7 Untimely Publisher Death Your publisher may terminate before you expect it to. Perhaps, for example, another user kills your process, or your process terminates with a fatal error, or the operating system kills your process because it runs out of resources. In such scenarios, your publisher may exit before it has received acknowledgement of all of the messages it attempted to publish. Combined with a server failure at roughly the same time, this could result in lost messages. To guard against losing messages when a publisher goes down, a publisher must persist messages outside its process, typically to disk. If a publisher exits, a new process can start, log on, and compare the sequence number returned by the server to the messages stored on disk. The publisher replays any messages that were stored with a sequence number higher than the one returned by the AMPS server. Publishers that write their messages to disk before publishing have greater reliability, but lower performance. Efficient use of disk resources, both in terms of overall footprint and IOPS, are critical in implementing a high-performance publish store. If you wish to protect against host or operating system failure, an additional overhead of flushing buffers to disk must occur as well, further lowering performance. The AMPS Client Library includes a default, extensible implementation of a disk-backed publish store in the PublishStore class. It is instantiated for you when using the createfilebacked method of HAClient: // Creates a file-backed HA client that tracks // bookmarks and subscriptions on disk MessageHandler handler = new MyHandler(); HAClient myclient = HAClient.createFileBacked( "myclient", // client name "myclient.publish", // publish filename "myclient.subscribe" // subscribe filename ); //1 myclient.connectandlogon(); //2 for(int i = 0; i < 100; i++) myclient.publish("sometopic", String.format("12345=%d", i)); Example 5. Memory-backed HA Publisher In this example, the publisher writes each of the 100 messages to the myclient.publish file on disk before sending them to the server. If the publisher process terminates before the server can acknowledge the published messages, then the data of those messages remains on disk. When the publisher restarts, the createfilebacked method will reload the myclient.publish file (by, in turn, creating a PublishStore object), on the line marked //1. When the publisher successfully logs back on to a server (line //2), the AMPS client will automatically compare the sequence number returned by AMPS 7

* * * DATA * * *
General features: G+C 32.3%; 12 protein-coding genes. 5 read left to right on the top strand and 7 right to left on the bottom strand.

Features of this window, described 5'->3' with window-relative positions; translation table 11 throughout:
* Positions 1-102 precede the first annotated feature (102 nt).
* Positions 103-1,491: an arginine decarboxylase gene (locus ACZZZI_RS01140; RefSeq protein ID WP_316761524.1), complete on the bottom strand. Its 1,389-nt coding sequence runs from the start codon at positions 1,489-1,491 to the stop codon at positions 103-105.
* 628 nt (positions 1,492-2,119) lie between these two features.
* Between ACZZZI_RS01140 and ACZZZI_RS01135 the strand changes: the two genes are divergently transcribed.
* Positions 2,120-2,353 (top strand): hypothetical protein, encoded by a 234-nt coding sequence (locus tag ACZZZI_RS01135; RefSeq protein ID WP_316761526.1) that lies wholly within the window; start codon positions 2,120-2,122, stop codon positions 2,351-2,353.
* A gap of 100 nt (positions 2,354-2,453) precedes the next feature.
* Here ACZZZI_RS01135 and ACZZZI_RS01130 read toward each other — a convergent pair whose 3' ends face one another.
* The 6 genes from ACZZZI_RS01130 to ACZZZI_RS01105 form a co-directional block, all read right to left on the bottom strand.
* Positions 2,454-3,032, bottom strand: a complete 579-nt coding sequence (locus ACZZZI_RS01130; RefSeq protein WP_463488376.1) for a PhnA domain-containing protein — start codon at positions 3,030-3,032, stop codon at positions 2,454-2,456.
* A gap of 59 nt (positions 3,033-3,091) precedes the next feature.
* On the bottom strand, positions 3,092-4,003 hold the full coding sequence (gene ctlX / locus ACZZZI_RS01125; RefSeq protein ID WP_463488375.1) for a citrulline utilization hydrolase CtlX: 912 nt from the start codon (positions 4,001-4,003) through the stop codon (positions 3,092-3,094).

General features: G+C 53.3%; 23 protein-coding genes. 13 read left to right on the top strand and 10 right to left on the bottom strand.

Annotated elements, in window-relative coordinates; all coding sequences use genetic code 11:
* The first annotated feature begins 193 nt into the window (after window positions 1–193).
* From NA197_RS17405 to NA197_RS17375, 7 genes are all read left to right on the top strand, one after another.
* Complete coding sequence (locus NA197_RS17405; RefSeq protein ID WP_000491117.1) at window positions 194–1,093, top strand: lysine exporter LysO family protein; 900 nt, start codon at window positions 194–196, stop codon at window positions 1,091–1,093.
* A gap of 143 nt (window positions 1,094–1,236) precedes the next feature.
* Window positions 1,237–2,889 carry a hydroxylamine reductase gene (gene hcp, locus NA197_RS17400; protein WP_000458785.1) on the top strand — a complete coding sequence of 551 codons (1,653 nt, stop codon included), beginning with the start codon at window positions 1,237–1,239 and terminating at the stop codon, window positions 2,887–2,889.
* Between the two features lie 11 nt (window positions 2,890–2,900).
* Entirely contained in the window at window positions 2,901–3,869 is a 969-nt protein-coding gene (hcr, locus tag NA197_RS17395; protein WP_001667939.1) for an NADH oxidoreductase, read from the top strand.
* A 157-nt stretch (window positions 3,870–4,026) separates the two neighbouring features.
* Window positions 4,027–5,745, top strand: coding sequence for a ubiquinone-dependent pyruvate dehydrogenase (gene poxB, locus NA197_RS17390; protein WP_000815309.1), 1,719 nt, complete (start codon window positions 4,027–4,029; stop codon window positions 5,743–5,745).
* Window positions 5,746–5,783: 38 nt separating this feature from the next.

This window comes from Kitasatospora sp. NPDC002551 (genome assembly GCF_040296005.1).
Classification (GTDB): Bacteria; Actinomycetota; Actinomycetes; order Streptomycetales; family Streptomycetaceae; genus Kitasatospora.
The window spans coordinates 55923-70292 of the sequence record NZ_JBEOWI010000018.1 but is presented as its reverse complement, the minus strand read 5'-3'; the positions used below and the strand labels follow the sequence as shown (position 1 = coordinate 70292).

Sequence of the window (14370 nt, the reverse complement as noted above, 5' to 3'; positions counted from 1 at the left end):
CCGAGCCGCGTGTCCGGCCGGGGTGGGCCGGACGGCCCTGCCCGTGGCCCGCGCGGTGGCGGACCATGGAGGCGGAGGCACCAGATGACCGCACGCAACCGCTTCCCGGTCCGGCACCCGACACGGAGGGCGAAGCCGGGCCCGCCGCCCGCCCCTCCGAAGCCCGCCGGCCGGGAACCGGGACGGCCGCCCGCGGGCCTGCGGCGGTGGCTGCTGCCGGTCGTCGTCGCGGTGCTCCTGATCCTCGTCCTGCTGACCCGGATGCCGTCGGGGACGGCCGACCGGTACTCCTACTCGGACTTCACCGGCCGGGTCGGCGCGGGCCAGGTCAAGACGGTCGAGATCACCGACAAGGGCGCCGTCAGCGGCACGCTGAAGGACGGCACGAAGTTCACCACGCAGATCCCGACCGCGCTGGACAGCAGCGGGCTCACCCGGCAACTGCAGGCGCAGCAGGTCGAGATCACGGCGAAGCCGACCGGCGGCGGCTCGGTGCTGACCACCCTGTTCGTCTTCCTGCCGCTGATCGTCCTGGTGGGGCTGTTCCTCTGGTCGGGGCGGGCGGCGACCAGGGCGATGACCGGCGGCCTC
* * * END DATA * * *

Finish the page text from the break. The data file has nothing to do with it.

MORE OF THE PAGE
8 with the loaded contents of myclient.publish, and automatically re-publishes any messages that the server needs. 4. Subscriber Concerns Once a client places a subscription with AMPS, the AMPS instance ensures that it sends every matching message to that client. If the subscriber loses its connection to AMPS, the subscriber will never see any of the messages that AMPS processed while the subscriber was away. To allow clients to resubscribe at the point where they originally lost connectivity, AMPS provides a bookmark mechanism whereby it stamps messages with a string (the bookmark) that uniquely identifies the message and its order relative to other messages AMPS has seen. By default, AMPS saves network bandwidth by omitting the bookmark on messages that it sends to a subscriber. Subscribers that are interested in a bookmark must supply a bookmark when issuing their subscribe or delta_subscribe command, supplying one of the following as the bookmark: A valid bookmark string. Valid bookmark strings identify a message and publisher id. AMPS will begin the subscription at the point in the transaction log immediately following this bookmark. The value 0. This special value represents the epoch. AMPS will begin the subscription with the first message in its transaction log. The value 0 1. AMPS interprets this value as a request to begin the subscription with the next message; that is, now. AMPS will not perform a replay of past messages. To implement a client that does not lose messages upon reconnect, the client must retain the latest bookmark it has seen on each subscription and, when re-subscribing, supply this bookmark in the header field of the subscribe command. If an application requires resilience to subscriber failure, the application should keep the most recently seen bookmark for each subscription on disk. If performance is the greatest concern of the application and the ability to ensure no lost messages on subscriber failure is not required, then the most recently seen bookmark can simply be kept in memory. Resubscribing after Disconnect If disconnection occurs, the AMPS server does not automatically reinstate the subscriptions when your client reconnects. Each subscriber is responsible for reissuing subscriptions that it wishes to continue; and for bookmark subscriptions, these must include the bookmark at which the subscription should resume. The AMPS Client Library provides a facility for remembering the subscriptions your application has made and reissuing them on reconnect in the SubscriptionManager interface. AMPS provides a default implementation in the MemorySubscriptionManager class, which the client automatically creates for you when you use the HAClient: MessageHandler handler = new MyHandler(); HAClient myclient = HAClient.createMemoryBacked("myClient" // client name 8